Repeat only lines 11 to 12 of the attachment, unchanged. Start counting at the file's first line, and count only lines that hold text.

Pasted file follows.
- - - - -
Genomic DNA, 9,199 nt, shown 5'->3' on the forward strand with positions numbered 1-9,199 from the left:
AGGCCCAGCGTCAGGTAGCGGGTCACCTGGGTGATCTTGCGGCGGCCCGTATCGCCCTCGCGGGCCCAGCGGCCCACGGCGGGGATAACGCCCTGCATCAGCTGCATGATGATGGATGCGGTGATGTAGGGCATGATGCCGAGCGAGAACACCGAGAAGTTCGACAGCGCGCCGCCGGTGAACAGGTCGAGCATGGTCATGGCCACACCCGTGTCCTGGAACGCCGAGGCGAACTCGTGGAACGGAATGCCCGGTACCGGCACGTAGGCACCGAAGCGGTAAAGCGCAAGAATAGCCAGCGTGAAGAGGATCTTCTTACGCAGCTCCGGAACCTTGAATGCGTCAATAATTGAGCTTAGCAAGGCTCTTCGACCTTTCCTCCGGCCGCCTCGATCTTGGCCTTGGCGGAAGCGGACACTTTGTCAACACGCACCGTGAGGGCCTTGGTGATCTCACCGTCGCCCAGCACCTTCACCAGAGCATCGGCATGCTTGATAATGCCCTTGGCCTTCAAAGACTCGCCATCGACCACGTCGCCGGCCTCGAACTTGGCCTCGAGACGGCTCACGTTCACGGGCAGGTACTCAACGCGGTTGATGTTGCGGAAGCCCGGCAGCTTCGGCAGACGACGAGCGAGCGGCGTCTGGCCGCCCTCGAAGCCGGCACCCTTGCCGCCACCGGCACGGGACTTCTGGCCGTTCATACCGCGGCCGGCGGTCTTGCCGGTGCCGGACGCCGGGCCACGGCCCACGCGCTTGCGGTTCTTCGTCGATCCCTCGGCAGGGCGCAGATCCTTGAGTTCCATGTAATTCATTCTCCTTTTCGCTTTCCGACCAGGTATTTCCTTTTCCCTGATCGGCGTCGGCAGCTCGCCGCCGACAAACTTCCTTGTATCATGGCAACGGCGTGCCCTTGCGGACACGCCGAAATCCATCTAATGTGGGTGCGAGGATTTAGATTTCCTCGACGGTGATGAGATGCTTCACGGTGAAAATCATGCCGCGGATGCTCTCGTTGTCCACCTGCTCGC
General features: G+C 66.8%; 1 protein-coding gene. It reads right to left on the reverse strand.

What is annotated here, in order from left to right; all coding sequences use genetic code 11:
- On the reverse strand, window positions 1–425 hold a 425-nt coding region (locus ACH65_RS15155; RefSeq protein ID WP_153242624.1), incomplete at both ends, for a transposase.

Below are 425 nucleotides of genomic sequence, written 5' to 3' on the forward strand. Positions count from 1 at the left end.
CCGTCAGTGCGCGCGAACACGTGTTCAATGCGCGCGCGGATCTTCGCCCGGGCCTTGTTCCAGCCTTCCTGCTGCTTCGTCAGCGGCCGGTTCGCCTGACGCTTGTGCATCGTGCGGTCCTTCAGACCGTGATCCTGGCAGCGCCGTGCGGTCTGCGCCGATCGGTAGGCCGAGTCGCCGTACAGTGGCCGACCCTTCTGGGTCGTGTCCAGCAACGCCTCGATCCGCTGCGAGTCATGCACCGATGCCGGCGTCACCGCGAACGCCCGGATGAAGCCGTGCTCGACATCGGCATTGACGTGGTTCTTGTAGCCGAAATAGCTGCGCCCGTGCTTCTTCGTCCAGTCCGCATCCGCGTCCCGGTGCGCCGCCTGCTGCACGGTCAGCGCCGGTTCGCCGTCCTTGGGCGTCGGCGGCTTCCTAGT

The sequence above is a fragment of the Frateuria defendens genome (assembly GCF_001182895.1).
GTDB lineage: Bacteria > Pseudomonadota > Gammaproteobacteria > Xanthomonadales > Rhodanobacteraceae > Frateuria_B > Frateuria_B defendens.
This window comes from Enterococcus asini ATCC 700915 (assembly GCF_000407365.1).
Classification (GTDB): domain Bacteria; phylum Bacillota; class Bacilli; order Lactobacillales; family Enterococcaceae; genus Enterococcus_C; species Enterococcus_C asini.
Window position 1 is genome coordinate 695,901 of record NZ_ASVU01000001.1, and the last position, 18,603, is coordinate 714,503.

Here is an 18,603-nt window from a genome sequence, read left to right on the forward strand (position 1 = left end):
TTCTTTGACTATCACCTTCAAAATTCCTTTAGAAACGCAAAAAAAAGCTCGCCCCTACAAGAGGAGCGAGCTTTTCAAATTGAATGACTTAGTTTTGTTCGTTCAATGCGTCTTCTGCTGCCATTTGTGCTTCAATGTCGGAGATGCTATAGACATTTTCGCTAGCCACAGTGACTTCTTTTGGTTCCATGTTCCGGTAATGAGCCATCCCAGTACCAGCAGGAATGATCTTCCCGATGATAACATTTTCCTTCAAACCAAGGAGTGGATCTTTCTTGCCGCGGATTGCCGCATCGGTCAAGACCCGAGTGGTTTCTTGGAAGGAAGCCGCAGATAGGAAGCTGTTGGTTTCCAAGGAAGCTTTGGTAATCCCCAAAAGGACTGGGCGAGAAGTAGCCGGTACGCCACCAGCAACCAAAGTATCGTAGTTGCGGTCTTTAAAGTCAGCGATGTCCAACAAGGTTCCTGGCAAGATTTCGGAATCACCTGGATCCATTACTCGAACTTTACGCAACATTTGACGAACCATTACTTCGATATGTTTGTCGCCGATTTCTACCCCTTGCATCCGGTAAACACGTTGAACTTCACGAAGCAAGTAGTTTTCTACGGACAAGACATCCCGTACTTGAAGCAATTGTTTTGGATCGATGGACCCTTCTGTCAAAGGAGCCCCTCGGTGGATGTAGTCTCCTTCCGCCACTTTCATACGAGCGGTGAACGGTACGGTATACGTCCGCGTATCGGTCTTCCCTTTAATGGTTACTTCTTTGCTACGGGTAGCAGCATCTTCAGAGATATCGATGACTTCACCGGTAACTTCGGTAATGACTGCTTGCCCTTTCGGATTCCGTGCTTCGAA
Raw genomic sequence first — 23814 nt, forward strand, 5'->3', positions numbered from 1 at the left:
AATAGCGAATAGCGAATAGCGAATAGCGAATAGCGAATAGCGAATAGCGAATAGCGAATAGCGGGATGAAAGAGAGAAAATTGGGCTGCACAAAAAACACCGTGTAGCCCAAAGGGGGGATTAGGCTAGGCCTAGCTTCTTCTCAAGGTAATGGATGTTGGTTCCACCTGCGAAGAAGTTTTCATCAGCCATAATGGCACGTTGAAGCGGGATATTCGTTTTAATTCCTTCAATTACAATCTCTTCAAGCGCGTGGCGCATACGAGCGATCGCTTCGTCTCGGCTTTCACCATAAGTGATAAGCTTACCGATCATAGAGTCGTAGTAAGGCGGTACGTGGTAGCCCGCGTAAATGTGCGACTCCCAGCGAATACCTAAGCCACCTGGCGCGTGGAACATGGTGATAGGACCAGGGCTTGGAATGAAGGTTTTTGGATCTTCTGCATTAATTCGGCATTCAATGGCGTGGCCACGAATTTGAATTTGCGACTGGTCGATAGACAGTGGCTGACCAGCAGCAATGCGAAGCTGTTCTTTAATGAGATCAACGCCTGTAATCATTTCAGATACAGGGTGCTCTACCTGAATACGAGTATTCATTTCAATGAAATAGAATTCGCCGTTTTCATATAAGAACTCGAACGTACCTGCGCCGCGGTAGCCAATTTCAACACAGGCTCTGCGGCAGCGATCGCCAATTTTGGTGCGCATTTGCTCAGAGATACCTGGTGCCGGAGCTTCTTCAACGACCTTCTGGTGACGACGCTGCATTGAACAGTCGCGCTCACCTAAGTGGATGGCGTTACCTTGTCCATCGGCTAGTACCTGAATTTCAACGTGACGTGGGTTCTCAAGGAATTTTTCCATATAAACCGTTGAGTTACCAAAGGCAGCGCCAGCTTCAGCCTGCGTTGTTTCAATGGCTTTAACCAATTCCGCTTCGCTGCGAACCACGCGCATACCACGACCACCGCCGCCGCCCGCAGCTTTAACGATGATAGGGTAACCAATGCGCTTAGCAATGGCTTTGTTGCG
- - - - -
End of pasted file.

Classification (GTDB): domain Bacteria; phylum Bacillota; class Bacilli; order Lactobacillales; family Enterococcaceae; genus Enterococcus_C; species Enterococcus_C asini.
Window position 1 is genome coordinate 695,901 of record NZ_ASVU01000001.1, and the last position, 18,603, is coordinate 714,503.